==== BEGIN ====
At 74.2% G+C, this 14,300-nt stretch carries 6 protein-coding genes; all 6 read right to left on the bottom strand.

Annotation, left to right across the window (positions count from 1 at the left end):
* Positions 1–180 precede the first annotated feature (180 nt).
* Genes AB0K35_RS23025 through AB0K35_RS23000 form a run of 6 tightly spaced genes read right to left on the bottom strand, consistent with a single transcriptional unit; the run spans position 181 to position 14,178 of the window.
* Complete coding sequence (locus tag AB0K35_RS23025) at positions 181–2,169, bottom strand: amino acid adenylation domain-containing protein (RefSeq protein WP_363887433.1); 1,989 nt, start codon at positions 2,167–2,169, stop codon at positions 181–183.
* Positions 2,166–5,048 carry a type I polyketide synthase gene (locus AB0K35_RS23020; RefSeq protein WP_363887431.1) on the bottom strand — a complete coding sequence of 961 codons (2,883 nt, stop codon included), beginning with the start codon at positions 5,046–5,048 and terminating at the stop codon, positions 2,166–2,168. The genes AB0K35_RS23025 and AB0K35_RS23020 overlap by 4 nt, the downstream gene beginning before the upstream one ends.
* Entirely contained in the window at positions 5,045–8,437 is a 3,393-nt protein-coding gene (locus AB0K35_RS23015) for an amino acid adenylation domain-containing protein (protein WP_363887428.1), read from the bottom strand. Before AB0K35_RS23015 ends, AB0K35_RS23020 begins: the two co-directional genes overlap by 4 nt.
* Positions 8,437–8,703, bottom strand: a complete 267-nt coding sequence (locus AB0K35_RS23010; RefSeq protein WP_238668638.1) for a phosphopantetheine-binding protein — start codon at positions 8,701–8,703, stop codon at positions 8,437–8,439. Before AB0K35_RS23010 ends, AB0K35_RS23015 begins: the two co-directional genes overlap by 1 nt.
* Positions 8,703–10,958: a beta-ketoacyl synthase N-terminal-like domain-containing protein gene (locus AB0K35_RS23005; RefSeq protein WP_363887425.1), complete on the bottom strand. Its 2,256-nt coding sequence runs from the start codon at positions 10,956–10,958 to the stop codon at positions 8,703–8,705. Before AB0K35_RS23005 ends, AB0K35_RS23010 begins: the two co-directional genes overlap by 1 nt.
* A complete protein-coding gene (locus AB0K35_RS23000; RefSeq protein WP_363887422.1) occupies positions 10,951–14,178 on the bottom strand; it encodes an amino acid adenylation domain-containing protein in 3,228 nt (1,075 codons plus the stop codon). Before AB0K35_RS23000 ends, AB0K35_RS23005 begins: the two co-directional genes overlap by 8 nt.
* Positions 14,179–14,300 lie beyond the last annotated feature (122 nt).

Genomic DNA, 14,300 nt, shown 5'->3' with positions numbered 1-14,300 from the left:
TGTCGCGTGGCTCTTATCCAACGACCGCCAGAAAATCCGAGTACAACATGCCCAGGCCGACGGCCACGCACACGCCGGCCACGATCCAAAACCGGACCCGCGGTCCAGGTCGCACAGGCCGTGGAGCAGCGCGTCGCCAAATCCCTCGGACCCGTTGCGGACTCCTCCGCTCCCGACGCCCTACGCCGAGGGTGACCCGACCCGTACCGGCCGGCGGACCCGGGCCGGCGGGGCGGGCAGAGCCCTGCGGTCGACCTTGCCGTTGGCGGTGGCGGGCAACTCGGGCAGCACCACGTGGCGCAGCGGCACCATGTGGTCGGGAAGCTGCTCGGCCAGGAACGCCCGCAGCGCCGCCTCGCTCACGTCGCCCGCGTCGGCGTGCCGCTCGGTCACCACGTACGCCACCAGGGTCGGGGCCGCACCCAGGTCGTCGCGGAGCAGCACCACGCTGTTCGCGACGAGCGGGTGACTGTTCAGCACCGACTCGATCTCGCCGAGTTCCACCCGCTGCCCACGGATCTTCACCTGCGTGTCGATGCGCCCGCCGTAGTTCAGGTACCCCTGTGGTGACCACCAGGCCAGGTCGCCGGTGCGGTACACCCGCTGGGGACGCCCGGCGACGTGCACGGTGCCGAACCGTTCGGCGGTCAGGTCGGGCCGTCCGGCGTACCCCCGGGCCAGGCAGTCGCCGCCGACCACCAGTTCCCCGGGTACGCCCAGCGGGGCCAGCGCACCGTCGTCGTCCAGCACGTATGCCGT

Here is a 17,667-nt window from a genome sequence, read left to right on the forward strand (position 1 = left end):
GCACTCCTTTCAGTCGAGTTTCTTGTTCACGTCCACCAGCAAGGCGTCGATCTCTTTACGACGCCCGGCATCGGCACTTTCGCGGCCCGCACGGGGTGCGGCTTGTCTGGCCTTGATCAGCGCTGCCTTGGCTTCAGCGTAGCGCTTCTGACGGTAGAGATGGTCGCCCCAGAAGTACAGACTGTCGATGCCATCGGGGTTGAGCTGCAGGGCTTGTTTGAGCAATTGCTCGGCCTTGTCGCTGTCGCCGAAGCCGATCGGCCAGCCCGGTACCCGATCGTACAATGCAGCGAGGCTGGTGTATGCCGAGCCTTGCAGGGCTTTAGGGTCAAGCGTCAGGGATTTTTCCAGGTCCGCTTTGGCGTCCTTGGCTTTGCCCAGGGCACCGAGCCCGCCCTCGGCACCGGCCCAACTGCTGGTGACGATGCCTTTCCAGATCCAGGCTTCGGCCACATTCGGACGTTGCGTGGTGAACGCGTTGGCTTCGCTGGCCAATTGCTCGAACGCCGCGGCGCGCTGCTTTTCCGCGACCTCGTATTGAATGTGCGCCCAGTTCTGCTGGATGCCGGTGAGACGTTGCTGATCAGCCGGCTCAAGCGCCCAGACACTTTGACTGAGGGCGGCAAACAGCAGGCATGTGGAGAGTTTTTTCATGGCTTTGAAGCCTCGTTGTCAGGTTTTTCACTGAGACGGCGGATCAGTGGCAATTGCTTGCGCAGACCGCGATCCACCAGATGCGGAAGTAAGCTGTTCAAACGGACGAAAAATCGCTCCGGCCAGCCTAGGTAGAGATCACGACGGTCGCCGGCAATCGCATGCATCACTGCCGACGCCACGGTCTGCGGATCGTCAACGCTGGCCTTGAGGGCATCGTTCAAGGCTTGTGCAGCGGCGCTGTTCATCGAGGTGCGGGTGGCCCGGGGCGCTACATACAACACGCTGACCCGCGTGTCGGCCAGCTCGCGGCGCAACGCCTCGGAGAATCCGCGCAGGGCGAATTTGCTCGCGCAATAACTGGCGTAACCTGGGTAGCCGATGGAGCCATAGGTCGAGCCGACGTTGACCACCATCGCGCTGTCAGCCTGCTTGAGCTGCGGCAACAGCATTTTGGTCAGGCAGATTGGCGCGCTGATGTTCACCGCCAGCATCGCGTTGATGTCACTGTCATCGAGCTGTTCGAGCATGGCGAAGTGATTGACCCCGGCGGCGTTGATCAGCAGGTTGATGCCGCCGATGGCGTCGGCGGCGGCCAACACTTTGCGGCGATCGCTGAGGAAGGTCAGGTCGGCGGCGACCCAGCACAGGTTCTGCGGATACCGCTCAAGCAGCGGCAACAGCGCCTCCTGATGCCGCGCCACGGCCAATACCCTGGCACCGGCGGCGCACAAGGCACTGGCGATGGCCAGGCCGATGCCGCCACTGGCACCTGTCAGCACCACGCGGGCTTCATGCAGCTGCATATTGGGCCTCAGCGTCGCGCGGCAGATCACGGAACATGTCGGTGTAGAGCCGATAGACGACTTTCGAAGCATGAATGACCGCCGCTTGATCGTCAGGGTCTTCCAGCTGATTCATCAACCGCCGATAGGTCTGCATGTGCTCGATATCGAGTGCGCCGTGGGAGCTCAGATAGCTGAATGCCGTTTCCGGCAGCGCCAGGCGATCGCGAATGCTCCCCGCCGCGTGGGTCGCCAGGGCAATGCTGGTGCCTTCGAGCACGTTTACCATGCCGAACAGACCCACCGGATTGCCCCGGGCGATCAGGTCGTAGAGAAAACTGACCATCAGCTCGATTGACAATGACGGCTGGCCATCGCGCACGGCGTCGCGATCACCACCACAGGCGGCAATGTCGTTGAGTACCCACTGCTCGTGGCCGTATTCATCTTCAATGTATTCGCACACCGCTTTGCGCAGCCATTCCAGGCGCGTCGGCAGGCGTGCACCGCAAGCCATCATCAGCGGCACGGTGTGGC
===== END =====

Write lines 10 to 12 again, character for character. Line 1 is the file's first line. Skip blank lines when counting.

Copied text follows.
* A complete protein-coding gene (locus AB0K35_RS23000; RefSeq protein WP_363887422.1) occupies positions 10,951–14,178 on the bottom strand; it encodes an amino acid adenylation domain-containing protein in 3,228 nt (1,075 codons plus the stop codon). Before AB0K35_RS23000 ends, AB0K35_RS23005 begins: the two co-directional genes overlap by 8 nt.
* Positions 14,179–14,300 lie beyond the last annotated feature (122 nt).

Genomic DNA, 14,300 nt, shown 5'->3' with positions numbered 1-14,300 from the left: